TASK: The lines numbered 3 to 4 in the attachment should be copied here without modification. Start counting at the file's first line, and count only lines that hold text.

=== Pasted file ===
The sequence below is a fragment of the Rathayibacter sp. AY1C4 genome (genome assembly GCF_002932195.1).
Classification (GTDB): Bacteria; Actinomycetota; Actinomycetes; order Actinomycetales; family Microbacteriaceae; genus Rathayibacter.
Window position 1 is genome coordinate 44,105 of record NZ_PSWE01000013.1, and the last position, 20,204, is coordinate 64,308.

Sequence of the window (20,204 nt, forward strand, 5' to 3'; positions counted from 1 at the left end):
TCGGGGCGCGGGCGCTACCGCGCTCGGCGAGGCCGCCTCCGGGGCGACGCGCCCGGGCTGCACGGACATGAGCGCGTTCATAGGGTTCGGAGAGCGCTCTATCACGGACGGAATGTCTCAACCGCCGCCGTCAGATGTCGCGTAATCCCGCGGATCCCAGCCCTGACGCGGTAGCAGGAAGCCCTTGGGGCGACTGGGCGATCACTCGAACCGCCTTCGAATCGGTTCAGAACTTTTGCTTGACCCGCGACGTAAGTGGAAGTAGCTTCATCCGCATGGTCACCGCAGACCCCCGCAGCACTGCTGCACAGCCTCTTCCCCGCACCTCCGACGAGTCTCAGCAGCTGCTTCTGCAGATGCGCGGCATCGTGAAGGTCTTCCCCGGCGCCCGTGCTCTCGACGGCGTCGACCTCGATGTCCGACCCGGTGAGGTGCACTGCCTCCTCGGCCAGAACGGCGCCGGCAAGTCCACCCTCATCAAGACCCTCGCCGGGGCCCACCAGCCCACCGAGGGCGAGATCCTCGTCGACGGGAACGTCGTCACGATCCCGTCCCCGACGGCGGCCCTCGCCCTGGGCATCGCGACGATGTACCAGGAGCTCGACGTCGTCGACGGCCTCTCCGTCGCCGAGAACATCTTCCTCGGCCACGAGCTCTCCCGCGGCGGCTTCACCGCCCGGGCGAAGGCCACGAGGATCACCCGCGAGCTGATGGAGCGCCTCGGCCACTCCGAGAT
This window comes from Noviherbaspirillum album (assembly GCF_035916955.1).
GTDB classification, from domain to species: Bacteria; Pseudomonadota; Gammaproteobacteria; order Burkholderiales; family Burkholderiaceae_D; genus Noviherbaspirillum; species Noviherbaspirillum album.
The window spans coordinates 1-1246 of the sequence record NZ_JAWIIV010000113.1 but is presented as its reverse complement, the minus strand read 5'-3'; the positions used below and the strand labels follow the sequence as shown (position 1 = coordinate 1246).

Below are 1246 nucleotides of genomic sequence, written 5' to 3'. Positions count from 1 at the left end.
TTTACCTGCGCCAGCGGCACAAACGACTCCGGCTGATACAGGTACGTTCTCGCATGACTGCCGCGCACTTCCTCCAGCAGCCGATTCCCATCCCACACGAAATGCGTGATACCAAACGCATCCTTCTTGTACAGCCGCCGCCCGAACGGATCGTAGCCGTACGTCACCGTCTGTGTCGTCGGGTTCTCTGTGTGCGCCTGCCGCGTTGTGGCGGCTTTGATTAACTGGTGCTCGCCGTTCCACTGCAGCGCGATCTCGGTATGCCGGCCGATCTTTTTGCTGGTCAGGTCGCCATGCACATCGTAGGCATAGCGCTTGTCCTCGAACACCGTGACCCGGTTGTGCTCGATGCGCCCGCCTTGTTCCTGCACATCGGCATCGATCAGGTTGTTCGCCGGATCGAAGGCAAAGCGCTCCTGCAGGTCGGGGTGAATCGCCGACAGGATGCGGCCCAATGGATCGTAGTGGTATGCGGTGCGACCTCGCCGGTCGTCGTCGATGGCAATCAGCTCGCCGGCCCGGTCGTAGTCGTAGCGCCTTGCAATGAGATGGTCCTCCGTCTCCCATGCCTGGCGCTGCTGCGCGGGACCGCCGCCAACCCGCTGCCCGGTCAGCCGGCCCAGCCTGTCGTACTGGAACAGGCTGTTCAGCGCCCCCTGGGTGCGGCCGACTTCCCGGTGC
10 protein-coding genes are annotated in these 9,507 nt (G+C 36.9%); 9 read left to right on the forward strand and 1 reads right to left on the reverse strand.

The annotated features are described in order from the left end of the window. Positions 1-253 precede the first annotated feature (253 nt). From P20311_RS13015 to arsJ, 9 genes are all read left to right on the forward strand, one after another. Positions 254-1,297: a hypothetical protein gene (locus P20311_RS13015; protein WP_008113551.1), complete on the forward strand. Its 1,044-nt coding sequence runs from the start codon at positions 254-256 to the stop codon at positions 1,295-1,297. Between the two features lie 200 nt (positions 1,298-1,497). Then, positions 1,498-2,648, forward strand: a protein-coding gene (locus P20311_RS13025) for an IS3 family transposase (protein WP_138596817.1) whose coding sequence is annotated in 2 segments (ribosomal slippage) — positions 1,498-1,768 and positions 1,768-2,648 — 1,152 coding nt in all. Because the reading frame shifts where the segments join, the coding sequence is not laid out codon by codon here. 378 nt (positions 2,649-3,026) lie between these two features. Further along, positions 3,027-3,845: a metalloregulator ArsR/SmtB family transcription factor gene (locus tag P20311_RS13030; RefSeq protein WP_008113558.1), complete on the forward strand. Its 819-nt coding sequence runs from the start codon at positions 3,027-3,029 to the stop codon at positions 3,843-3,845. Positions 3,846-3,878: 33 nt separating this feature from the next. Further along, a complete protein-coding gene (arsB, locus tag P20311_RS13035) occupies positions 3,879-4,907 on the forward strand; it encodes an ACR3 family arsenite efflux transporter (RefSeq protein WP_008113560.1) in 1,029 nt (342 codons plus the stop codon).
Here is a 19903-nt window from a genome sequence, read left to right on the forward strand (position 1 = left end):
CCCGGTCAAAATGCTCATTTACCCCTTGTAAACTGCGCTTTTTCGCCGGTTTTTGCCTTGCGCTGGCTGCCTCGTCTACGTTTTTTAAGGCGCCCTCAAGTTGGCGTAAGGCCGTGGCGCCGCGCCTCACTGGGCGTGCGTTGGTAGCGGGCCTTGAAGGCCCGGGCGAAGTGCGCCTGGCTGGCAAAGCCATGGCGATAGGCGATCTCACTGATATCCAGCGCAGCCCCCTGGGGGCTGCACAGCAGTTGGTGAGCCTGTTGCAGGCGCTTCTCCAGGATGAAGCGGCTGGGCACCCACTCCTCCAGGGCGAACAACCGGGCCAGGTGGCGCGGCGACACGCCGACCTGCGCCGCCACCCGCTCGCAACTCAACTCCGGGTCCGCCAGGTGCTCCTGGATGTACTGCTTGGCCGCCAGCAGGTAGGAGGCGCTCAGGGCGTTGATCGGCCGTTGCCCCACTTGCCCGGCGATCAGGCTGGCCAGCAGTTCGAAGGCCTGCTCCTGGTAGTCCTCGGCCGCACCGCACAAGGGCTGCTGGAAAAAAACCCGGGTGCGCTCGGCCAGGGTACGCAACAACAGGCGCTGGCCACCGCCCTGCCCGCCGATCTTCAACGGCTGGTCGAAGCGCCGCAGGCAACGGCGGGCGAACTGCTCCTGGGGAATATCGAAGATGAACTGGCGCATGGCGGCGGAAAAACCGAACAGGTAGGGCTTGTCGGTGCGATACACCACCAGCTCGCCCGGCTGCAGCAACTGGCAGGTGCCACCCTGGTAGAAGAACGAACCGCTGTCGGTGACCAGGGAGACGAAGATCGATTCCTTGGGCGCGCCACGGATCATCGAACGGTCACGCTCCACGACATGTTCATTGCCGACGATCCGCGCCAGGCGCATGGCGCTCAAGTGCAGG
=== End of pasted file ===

Window position 1 is genome coordinate 44,105 of record NZ_PSWE01000013.1, and the last position, 20,204, is coordinate 64,308.

Sequence of the window (20,204 nt, forward strand, 5' to 3'; positions counted from 1 at the left end):